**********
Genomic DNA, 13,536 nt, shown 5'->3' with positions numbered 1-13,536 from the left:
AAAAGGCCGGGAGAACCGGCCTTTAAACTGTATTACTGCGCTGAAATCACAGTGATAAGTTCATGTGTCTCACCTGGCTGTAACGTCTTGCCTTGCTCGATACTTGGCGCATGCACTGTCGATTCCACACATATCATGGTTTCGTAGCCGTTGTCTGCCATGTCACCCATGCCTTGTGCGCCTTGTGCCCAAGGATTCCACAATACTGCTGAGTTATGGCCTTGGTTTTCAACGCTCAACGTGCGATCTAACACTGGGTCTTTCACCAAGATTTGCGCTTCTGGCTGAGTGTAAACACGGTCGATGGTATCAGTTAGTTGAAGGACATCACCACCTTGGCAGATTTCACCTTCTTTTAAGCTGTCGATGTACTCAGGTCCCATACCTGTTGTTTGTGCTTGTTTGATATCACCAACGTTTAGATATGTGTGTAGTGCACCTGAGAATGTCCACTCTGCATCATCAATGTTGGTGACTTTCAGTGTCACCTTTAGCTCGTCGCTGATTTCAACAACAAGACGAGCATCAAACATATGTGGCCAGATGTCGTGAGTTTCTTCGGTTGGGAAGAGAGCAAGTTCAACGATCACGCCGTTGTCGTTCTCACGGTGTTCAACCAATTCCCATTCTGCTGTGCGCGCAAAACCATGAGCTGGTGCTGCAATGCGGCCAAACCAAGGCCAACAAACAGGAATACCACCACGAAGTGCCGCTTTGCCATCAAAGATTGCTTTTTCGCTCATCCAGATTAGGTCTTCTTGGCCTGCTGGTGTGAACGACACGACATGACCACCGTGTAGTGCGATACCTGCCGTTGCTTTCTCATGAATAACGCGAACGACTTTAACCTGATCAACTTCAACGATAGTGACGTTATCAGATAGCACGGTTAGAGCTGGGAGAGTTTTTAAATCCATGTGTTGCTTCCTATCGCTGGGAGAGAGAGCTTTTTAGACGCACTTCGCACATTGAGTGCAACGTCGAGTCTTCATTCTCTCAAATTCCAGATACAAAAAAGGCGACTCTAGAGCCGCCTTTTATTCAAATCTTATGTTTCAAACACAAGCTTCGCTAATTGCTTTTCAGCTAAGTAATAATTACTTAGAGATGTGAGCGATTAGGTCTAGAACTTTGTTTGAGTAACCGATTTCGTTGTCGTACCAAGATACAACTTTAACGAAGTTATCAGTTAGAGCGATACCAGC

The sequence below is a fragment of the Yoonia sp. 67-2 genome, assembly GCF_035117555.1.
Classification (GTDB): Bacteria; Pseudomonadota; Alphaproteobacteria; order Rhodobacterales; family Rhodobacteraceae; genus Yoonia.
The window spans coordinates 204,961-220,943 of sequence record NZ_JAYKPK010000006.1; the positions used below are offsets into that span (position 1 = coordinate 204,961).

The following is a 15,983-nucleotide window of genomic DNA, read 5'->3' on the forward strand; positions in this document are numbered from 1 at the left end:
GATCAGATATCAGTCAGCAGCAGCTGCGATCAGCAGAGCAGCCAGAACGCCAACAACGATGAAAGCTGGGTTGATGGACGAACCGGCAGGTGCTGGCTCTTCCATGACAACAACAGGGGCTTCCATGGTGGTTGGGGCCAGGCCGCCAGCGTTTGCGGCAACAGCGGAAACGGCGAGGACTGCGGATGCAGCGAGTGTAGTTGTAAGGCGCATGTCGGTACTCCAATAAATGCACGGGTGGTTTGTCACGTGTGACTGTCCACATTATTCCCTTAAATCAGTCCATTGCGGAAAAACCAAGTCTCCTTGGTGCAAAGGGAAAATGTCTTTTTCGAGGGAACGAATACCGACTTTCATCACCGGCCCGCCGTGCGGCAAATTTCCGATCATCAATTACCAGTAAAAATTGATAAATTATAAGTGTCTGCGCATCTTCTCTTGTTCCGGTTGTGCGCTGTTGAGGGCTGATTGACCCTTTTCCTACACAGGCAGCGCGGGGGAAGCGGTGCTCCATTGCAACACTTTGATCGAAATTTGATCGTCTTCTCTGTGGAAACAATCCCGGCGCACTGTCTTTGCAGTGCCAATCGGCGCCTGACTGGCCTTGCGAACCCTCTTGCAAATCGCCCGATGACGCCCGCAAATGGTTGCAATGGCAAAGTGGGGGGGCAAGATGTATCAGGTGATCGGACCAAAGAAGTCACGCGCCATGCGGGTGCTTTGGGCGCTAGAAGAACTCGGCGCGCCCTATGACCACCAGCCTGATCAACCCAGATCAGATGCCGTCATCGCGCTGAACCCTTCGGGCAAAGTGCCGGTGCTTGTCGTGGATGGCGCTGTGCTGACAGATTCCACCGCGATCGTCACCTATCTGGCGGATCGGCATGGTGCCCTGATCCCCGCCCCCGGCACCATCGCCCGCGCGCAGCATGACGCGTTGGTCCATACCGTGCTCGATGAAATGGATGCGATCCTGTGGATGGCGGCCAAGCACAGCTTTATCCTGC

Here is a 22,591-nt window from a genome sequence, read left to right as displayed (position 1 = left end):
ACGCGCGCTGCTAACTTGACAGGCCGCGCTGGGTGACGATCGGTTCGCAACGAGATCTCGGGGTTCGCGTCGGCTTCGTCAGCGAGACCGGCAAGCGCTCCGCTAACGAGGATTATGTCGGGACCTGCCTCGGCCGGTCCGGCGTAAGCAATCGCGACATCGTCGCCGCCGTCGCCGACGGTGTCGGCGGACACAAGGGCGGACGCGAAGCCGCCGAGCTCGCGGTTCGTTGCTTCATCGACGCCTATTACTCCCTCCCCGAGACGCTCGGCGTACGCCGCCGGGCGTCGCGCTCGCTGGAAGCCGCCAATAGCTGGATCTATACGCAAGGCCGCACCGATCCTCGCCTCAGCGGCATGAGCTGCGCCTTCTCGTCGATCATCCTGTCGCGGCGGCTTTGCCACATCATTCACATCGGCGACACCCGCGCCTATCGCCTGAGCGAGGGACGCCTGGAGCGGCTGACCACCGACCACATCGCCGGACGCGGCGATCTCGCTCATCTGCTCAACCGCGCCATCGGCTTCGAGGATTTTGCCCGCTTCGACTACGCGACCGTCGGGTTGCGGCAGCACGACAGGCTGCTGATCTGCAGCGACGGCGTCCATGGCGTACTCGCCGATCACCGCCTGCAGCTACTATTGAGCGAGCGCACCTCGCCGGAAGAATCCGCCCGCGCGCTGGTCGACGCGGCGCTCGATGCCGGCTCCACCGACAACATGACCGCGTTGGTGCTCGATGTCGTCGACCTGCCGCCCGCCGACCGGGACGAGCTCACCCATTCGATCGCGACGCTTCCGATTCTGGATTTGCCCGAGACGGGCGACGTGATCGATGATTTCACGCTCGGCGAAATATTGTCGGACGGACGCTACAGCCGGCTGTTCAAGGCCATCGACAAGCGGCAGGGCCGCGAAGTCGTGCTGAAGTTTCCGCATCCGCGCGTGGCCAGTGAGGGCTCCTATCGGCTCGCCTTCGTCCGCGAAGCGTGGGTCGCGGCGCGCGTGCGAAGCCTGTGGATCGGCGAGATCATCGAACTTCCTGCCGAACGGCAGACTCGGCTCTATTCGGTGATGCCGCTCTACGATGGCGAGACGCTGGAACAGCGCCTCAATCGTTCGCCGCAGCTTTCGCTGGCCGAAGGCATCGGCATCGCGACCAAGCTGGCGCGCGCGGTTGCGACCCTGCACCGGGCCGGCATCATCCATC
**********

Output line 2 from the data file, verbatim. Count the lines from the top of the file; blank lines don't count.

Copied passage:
AAAAGGCCGGGAGAACCGGCCTTTAAACTGTATTACTGCGCTGAAATCACAGTGATAAGTTCATGTGTCTCACCTGGCTGTAACGTCTTGCCTTGCTCGATACTTGGCGCATGCACTGTCGATTCCACACATATCATGGTTTCGTAGCCGTTGTCTGCCATGTCACCCATGCCTTGTGCGCCTTGTGCCCAAGGATTCCACAATACTGCTGAGTTATGGCCTTGGTTTTCAACGCTCAACGTGCGATCTAACACTGGGTCTTTCACCAAGATTTGCGCTTCTGGCTGAGTGTAAACACGGTCGATGGTATCAGTTAGTTGAAGGACATCACCACCTTGGCAGATTTCACCTTCTTTTAAGCTGTCGATGTACTCAGGTCCCATACCTGTTGTTTGTGCTTGTTTGATATCACCAACGTTTAGATATGTGTGTAGTGCACCTGAGAATGTCCACTCTGCATCATCAATGTTGGTGACTTTCAGTGTCACCTTTAGCTCGTCGCTGATTTCAACAACAAGACGAGCATCAAACATATGTGGCCAGATGTCGTGAGTTTCTTCGGTTGGGAAGAGAGCAAGTTCAACGATCACGCCGTTGTCGTTCTCACGGTGTTCAACCAATTCCCATTCTGCTGTGCGCGCAAAACCATGAGCTGGTGCTGCAATGCGGCCAAACCAAGGCCAACAAACAGGAATACCACCACGAAGTGCCGCTTTGCCATCAAAGATTGCTTTTTCGCTCATCCAGATTAGGTCTTCTTGGCCTGCTGGTGTGAACGACACGACATGACCACCGTGTAGTGCGATACCTGCCGTTGCTTTCTCATGAATAACGCGAACGACTTTAACCTGATCAACTTCAACGATAGTGACGTTATCAGATAGCACGGTTAGAGCTGGGAGAGTTTTTAAATCCATGTGTTGCTTCCTATCGCTGGGAGAGAGAGCTTTTTAGACGCACTTCGCACATTGAGTGCAACGTCGAGTCTTCATTCTCTCAAATTCCAGATACAAAAAAGGCGACTCTAGAGCCGCCTTTTATTCAAATCTTATGTTTCAAACACAAGCTTCGCTAATTGCTTTTCAGCTAAGTAATAATTACTTAGAGATGTGAGCGATTAGGTCTAGAACTTTGTTTGAGTAACCGATTTCGTTGTCGTACCAAGATACAACTTTAACGAAGTTATCAGTTAGAGCGATACCAGC